Shop online for a refrigerator water filter, and you’ll notice a big price range for what seems to be the same filter.
At the high end are brand-name water filters offered by the refrigerator manufacturer—Kenmore, Whirlpool, Samsung, LG, Frigidaire and other familiar brands.
On the low end are brand-name water filters listed by sellers other than the manufacturer, as well as off-brand water filters sold as being compatible with a brand-name water filter.
So what’s the difference? Quality and reliability—and in some cases, authenticity.
The Risk with Cheap Water Filters
It’s tempting—so tempting—to buy the lowest-priced water filter. Unfortunately, that’s a risky strategy, because you can’t be sure that the water filter actually removes contaminants that might be in your water supply. Nor can you be sure that the filter is constructed to the standards of the original manufacturer to be free of BPA, to deliver water at the promised flow rate and to filter the promised number of gallons before you have to replace it.
Here, briefly, is why not to buy an off-brand filter or a brand-name filter sold by anyone other than the manufacturer:
- Off-brand filters—those sold as compatible with brand-name filters—don’t go through the same testing the brand-name filters do. While off-brand filters can be tested for contaminant removal and structural integrity, they aren’t tested for how well they work within the refrigerator. In fact, according to Consumer Reports, it can be difficult to find an after-market filter that has been tested at all.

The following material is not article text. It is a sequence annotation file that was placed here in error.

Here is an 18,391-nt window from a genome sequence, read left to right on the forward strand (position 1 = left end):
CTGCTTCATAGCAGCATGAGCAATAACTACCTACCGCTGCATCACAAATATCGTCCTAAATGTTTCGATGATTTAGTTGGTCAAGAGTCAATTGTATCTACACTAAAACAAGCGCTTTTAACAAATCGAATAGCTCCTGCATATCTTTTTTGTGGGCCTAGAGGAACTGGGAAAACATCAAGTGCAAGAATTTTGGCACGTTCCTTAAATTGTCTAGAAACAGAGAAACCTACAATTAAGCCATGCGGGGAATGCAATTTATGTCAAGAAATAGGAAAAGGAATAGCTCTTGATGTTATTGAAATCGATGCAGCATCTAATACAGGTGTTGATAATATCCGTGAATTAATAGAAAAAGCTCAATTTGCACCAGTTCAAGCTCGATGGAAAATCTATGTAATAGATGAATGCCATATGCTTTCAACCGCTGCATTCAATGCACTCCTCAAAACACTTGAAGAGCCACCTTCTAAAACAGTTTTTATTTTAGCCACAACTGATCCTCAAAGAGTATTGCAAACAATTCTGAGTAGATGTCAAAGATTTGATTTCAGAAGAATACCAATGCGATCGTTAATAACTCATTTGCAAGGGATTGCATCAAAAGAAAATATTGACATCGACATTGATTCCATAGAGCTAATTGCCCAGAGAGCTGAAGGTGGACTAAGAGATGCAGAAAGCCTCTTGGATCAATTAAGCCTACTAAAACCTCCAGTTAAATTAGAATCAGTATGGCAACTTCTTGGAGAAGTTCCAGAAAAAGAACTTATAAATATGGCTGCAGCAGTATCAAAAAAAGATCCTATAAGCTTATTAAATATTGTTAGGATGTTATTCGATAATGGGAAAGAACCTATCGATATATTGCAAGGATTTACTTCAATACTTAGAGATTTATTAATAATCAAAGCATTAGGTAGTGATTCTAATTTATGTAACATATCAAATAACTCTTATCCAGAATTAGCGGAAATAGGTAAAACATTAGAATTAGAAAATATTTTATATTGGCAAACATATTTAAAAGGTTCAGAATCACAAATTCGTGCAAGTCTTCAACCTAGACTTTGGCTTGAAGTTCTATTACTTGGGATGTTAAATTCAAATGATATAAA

- Counterfeiters have flooded online marketplaces with low-quality water filters that look like trusted brands. Because you can’t always tell a fake by looking at it, the only way to be sure you’re getting an authentic filter is to buy it on the manufacturer’s site or from the manufacturer’s brand store on a marketplace site.
A Quick Look at Refrigerator Water Filter Certification
Independent non-profit organizations test water filters to make sure the filters actually remove the contaminants as claimed. They also test that the filters are structurally sound and meet minimum requirements for water flow.
The most widely known certification organization is NSF International. Certified filters bear the NSF logo, and don’t just say “tested to NSF standards.”
Water filters are most often tested for one or more of these three NSF certification standards.
Standard 42 for aesthetic effects. The water filter removes microscopic particles of dirt, chlorine taste and odor, and some lead. Standard 42 is divided into six classes based on the size of the particles the filter traps. All classes except classes I and II also filter out the Cryptosporidium cyst, a parasite that poses a serious health risk for people with compromised immune systems.
Standard 53 for health effects. The water filter traps more lead than filters rated for standard 42, as well as other heavy metals. It also removes volatile organic compounds (VOCs), asbestos and Cryptosporidium cysts.
Standard 401 for emerging contaminants. The water filter removes at least one of the 15 chemicals in a new contaminants category. These chemicals—mostly medications and pesticides—have been found in trace amounts in some drinking water supplies. They’re called “emerging” contaminants because they’re a new cause of concern. The health effects of these contaminants have yet to be determined.